Bluetooth and universal serial bus (USB) capability in the iVA series cable and network analyser provides flexibility in measurement and opens new avenues of multi-port and sweep testing. It also allows engineers to make and view measurements by connecting this rugged device to the Bluetooth interface of a mobile phone, tablet, laptop or personal computer. There is an app particularly available for Android devices to view measurements on mobile devices.

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The uncomplicatedness of this device significantly decreases test time on site as the site certification sweep testing process is made simpler. It is possible to directly connect this analyser to the device under test. This handy device can be used for interference checking in its spectrum monitor mode.

The simple and intuitive UI allows engineers to generate and complete the test report on-site, also allowing them to Geotag each test point and place a snapshot of Google Maps directly into the report.

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Analysing signals in RF designs in a budget-friendly manner
Engineers typically measure the performance of RF and microwave devices by considering S parameters, or, in other words, network scattering parameters. A vector network analyser (VNA) is usually employed to ensure that the RF design of the circuit is developed to present the best performance. It would be safe to assume that VNAs are crucial for RF design engineers, but there is a new, budget-friendly device in the market that looks to replace VNAs for most common applications.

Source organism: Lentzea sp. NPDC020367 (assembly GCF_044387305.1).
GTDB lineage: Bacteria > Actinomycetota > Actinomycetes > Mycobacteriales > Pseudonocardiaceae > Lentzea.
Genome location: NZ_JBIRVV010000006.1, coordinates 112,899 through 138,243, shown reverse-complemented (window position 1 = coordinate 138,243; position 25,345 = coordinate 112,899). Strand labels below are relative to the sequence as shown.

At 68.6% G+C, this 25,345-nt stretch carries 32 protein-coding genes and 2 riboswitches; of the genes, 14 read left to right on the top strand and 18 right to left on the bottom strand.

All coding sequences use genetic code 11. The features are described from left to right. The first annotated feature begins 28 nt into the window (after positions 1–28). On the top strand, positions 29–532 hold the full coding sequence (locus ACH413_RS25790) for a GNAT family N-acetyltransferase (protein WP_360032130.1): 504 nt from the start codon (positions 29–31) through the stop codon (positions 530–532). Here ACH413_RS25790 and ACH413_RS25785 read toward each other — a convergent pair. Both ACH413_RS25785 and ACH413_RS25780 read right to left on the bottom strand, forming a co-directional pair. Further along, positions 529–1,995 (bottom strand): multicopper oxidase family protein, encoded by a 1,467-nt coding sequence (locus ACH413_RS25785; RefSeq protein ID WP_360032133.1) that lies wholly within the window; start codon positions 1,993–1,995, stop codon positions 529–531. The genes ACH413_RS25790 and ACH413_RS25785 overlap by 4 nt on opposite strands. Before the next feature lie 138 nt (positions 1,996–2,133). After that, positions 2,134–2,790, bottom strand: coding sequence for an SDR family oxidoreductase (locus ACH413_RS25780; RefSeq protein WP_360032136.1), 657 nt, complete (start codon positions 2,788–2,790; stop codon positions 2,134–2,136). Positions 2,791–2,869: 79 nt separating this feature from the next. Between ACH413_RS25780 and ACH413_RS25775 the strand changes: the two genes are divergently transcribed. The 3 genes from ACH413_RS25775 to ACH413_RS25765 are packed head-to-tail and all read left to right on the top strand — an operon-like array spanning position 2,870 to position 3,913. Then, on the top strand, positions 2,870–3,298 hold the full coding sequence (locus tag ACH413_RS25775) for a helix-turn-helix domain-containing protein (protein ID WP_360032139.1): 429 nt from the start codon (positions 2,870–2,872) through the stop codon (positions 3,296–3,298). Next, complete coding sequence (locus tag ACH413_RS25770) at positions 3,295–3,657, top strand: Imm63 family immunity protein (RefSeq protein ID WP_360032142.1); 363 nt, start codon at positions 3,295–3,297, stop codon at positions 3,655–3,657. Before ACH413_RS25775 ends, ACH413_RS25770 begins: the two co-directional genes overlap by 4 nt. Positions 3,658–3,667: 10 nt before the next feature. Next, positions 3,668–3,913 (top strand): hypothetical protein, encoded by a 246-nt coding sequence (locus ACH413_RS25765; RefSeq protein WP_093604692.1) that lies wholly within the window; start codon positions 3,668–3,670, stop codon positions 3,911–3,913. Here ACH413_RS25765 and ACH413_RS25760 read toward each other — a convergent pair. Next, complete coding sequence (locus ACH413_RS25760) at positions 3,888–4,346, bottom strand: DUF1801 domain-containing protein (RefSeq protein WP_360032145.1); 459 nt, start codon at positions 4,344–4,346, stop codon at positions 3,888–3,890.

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Fig. 6: HL2202 high-speed signal path analyser, which costs US$ 7495 (Image courtesy: www.hyperlabsinc.com)

Engineers do not make use of the entire spectrum of a VNA for common signal verification applications including cable testing, which are usually expensive. In such cases, relevant test can be performed on HyperLabs’ signal path analysers (SPAs). This instrument measures the vital parameters influencing the course of a signal through PCB trace, high-speed interconnect or cables.

S parameters, namely, return loss (S11) and insertion loss (S21) measurement capabilities, are incorporated in the recently-launched versions, eliminating the need for a separate network analyser, which is not to be seen in the low-cost competing instruments.

Limited to 20 channels, this tool can acquire and analyse cross-talk, time-domain transmissometry (TDT) and time-domain reflectometry (TDR) data in systems. Using the software, an engineer can also obtain voltage, impedance and other normalised readings in time-domain and frequency-domain. See Fig. 7 to see a comparison in the performance of a VNA and an SPA.